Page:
When I joined Landmark, my focus was on talking and listening to our members – I have probably visited 40% of them so far. Now my focus is on the business here, getting a handover from trading director John Searle, and in the next five or six months it will be about getting closer to our top 40 suppliers by having top-to-top meetings to agree joint business plans. We don’t need to be in bed with every single supplier – we can have purely transactional relationships – but we do want to work closely with the people who get us and who are prepared to invest in us.
A lot of wholesalers are now promoting core range to their customers. Is that something you will be looking at?
Absolutely. Core range is crucial. A typical corner shop is between 700 sq ft and 1,000 sq ft so it only has room for a certain number of lines. We already give core ranging advice – every January we publish a ‘best industry practice’ planogram for all the categories that you find in a corner shop, and every category is agreed by the top suppliers.
What are your overall targets as MD?
Historically, the focus has been on head office net income generated but it is now more strategic – are we growing in the right way to make us a sustainable proposition and platform for our members for the medium to long term? All of our strategies are designed to ensure that our members can survive competitively. It’s about how we can get the best prices, the best promotions, the best technology, the best retail club format. There is tons to do!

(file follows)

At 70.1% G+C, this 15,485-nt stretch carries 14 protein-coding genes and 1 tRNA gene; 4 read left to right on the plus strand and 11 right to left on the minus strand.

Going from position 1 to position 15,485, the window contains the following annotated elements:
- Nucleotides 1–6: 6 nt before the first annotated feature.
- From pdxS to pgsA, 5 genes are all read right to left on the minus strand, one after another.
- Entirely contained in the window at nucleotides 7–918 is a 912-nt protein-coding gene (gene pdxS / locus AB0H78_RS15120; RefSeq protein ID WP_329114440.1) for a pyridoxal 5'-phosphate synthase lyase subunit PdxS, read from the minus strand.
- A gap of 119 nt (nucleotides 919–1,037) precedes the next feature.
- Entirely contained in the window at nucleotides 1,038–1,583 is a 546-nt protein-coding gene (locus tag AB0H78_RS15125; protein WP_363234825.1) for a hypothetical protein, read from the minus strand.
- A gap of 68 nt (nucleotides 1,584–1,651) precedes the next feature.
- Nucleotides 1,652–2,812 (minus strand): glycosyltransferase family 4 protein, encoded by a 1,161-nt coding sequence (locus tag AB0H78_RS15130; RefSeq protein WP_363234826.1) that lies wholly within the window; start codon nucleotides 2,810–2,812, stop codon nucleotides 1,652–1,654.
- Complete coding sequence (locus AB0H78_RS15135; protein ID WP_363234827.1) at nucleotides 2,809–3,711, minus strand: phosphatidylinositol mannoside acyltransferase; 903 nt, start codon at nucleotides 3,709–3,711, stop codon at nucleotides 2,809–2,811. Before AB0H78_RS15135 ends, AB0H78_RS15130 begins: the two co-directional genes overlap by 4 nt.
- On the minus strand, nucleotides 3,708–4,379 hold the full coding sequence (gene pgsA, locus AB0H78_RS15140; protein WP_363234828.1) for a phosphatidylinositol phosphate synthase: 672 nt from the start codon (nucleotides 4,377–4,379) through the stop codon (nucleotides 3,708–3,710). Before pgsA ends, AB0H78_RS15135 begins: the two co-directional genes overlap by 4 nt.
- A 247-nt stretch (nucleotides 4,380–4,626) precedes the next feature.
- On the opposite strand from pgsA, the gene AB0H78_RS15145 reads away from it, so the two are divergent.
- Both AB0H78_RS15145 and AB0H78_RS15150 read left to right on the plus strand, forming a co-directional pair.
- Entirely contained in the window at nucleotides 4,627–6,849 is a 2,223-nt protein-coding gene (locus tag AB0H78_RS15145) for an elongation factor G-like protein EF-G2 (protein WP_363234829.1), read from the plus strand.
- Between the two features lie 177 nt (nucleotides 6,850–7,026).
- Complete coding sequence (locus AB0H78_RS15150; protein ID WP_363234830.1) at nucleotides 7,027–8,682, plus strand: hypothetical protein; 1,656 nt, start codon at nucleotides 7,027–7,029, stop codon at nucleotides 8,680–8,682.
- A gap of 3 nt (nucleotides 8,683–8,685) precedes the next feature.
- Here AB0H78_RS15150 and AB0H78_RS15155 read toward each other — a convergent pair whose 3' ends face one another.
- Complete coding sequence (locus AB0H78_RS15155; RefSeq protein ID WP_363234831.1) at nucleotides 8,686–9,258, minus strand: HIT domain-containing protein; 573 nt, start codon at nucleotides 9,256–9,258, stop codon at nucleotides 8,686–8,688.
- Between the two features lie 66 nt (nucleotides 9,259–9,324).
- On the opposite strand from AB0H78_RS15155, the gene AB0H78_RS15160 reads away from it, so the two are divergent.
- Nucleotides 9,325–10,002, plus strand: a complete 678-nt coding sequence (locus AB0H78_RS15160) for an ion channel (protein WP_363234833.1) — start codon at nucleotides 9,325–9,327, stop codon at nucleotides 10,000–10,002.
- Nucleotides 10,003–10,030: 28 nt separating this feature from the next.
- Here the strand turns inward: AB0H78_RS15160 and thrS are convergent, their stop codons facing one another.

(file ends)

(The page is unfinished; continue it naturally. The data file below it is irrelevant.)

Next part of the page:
Do you have the staff on your team to deal with that workload, especially as John Searle won’t be replaced as trading director?
Yes. We have some incredibly experienced people here, some great knowledge. Because we are not replacing John – who takes a huge amount of experience with him – we have had a reorganisation of the buying structure. Jim Brown and Jon Burton (senior trading controllers) have dropped most of their personal buying responsibilities and will now report directly to me.
How are you finding the job so far?
It really suits me. People say that working for a buying group is like herding cats – but I don’t think that. I believe it’s about bringing people together, getting discussions going, making decisions and then cracking on. That’s what motivates me and I absolutely love it.
Tel: Landmark Wholesale (01908) 255300